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Promoting Youth Participation, Childhood Development

Throughout her working years Her Royal Highness has played a significant role in supporting and guiding efforts that have served to benefit young people, education and the well-being of children.

She has consistently called on the younger generation to take the lead in overcoming the obstacles they face while seeking to realise their aspirations and dreams.

Since the 1970s, Princess Basma′s vision for integrated maternal health and early childhood development programmes led to the creation of some of the first pre-schools in the Kingdom. This initiative has since grown to cater to over 2,300 pre-school children a year through 96 kindergarten centres across the country.

Under the Princess′ Chairmanship, JOHUD′s community development centres singlehandedly offered pre-schooling to the most remote communities in Jordan, in addition to rehabilitation programmes for children with special needs and their families.

JOHUD′s pioneering learning through play approach was replicated throughout the country and the organization became a recognized provider of training for pre-school professionals.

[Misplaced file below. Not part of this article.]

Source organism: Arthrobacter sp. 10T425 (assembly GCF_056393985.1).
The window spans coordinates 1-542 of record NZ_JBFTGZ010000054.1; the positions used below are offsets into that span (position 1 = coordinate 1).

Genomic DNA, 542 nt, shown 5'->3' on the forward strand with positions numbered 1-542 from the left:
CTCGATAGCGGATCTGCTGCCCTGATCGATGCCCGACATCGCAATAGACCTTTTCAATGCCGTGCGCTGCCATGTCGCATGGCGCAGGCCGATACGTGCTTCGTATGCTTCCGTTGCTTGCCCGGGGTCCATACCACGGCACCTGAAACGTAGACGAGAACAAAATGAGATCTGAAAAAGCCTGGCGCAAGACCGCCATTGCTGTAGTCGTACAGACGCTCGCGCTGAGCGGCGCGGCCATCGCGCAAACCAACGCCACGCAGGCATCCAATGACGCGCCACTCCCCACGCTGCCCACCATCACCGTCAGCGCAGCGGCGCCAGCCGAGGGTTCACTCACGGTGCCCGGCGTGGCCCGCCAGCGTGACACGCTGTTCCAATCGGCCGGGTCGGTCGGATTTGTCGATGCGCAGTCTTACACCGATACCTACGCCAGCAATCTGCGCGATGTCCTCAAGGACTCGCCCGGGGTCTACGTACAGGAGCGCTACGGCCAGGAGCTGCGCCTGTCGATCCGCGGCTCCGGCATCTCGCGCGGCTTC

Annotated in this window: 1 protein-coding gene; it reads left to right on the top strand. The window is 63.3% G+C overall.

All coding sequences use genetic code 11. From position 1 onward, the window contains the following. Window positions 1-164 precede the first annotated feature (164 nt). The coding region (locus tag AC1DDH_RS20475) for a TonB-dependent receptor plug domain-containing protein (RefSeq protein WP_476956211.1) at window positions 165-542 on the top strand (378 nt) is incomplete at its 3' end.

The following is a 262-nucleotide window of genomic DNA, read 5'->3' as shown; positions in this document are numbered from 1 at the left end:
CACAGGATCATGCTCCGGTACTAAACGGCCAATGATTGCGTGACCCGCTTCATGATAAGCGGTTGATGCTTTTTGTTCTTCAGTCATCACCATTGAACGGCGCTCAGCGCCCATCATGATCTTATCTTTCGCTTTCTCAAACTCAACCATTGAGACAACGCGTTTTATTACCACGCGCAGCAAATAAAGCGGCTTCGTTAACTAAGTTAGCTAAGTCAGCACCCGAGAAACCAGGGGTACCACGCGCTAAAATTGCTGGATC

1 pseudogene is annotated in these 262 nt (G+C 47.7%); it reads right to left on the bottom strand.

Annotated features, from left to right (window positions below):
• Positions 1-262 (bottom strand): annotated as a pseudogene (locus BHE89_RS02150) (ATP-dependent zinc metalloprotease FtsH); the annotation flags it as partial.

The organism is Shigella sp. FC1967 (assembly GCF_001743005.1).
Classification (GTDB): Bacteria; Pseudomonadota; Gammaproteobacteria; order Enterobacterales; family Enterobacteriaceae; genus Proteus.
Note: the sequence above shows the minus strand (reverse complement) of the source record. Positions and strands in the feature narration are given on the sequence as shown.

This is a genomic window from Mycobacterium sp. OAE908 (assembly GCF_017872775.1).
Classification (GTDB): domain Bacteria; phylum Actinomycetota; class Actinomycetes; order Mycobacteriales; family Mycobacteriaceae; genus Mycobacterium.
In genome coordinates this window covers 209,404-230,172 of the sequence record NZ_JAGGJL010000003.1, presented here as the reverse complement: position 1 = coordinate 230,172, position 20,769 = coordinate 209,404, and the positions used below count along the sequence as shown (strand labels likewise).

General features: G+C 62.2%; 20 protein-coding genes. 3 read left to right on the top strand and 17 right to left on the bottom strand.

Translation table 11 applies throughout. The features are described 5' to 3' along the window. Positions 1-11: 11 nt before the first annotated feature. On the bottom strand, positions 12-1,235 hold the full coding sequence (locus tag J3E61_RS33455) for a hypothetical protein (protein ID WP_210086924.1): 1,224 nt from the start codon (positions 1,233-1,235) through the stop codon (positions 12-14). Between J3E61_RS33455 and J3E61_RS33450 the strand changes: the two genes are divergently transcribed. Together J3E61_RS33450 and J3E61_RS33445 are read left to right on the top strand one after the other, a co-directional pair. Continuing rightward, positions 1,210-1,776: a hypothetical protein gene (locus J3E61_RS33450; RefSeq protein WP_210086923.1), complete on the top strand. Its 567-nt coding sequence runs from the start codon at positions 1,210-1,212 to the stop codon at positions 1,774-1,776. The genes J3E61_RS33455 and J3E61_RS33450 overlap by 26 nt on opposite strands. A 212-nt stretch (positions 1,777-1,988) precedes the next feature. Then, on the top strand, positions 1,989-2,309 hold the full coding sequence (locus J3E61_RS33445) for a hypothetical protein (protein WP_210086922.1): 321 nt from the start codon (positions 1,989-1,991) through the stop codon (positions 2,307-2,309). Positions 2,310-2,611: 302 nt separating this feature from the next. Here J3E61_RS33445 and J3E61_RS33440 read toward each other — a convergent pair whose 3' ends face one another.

Expanded youth opportunities are vital to a country where nearly 60 per cent of its population is under 25 years of age.

To encourage and assist this segment into playing an empowered role in all aspects of national development, the Princess Basma Youth Resource Centre (PBYRC) was created. The PBYRC responds to specific youth demands and is dedicated to youth-led initiatives.

As a leading national organisation dedicated to working with youth, PBYRC is also active at the policy level, helping define national youth priorities and pursuing them in partnership with the Higher Council for Youth, the Ministry of Education, UNICEF and others.

Other youth and children-oriented initiatives lead by Her Royal Highness Princess Basma include: Save the Children-Jordan, the Mabarrat Um Al-Hussein and the Girl Guides and Boy Scouts movement.


Ours is a youthful country, almost 70% of our society is under the age of thirty. In Jordan, and indeed everywhere, young people can contribute much with their dynamism and energy. Their well-being, and that of society, depends on the existence of an enabling environment that supports the rights of all people to participate fully and actively.